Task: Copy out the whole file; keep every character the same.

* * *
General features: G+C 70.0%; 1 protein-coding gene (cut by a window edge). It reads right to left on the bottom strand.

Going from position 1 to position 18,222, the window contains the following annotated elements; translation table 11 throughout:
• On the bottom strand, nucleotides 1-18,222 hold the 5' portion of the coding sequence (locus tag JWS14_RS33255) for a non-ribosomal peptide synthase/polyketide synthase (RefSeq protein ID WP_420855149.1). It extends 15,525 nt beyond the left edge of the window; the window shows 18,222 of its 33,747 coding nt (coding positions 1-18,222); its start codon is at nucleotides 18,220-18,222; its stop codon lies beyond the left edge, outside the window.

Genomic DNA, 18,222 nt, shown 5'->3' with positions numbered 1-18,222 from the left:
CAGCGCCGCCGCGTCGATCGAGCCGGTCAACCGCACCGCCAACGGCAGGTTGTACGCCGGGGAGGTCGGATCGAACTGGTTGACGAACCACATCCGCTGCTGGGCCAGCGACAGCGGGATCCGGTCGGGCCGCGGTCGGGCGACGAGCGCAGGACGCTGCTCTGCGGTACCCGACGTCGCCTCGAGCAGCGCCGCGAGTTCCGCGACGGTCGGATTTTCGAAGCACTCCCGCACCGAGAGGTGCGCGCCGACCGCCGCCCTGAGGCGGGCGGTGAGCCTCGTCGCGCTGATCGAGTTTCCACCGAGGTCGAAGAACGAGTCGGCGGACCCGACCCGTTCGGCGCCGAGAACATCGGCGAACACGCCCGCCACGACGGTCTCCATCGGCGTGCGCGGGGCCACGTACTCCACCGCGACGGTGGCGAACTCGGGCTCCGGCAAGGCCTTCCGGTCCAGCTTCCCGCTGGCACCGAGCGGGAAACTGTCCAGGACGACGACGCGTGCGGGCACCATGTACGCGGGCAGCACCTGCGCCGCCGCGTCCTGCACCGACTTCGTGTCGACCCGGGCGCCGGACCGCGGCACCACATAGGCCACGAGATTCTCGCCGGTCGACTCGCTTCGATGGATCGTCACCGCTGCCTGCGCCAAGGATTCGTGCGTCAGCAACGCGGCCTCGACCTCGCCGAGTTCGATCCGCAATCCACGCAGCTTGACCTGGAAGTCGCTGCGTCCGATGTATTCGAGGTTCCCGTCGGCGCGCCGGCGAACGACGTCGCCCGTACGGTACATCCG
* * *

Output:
General features: G+C 70.0%; 1 protein-coding gene (cut by a window edge). It reads right to left on the bottom strand.

Going from position 1 to position 18,222, the window contains the following annotated elements; translation table 11 throughout:
• On the bottom strand, nucleotides 1-18,222 hold the 5' portion of the coding sequence (locus tag JWS14_RS33255) for a non-ribosomal peptide synthase/polyketide synthase (RefSeq protein ID WP_420855149.1). It extends 15,525 nt beyond the left edge of the window; the window shows 18,222 of its 33,747 coding nt (coding positions 1-18,222); its start codon is at nucleotides 18,220-18,222; its stop codon lies beyond the left edge, outside the window.

Genomic DNA, 18,222 nt, shown 5'->3' with positions numbered 1-18,222 from the left:
CAGCGCCGCCGCGTCGATCGAGCCGGTCAACCGCACCGCCAACGGCAGGTTGTACGCCGGGGAGGTCGGATCGAACTGGTTGACGAACCACATCCGCTGCTGGGCCAGCGACAGCGGGATCCGGTCGGGCCGCGGTCGGGCGACGAGCGCAGGACGCTGCTCTGCGGTACCCGACGTCGCCTCGAGCAGCGCCGCGAGTTCCGCGACGGTCGGATTTTCGAAGCACTCCCGCACCGAGAGGTGCGCGCCGACCGCCGCCCTGAGGCGGGCGGTGAGCCTCGTCGCGCTGATCGAGTTTCCACCGAGGTCGAAGAACGAGTCGGCGGACCCGACCCGTTCGGCGCCGAGAACATCGGCGAACACGCCCGCCACGACGGTCTCCATCGGCGTGCGCGGGGCCACGTACTCCACCGCGACGGTGGCGAACTCGGGCTCCGGCAAGGCCTTCCGGTCCAGCTTCCCGCTGGCACCGAGCGGGAAACTGTCCAGGACGACGACGCGTGCGGGCACCATGTACGCGGGCAGCACCTGCGCCGCCGCGTCCTGCACCGACTTCGTGTCGACCCGGGCGCCGGACCGCGGCACCACATAGGCCACGAGATTCTCGCCGGTCGACTCGCTTCGATGGATCGTCACCGCTGCCTGCGCCAAGGATTCGTGCGTCAGCAACGCGGCCTCGACCTCGCCGAGTTCGATCCGCAATCCACGCAGCTTGACCTGGAAGTCGCTGCGTCCGATGTATTCGAGGTTCCCGTCGGCGCGCCGGCGAACGACGTCGCCCGTACGGTACATCCG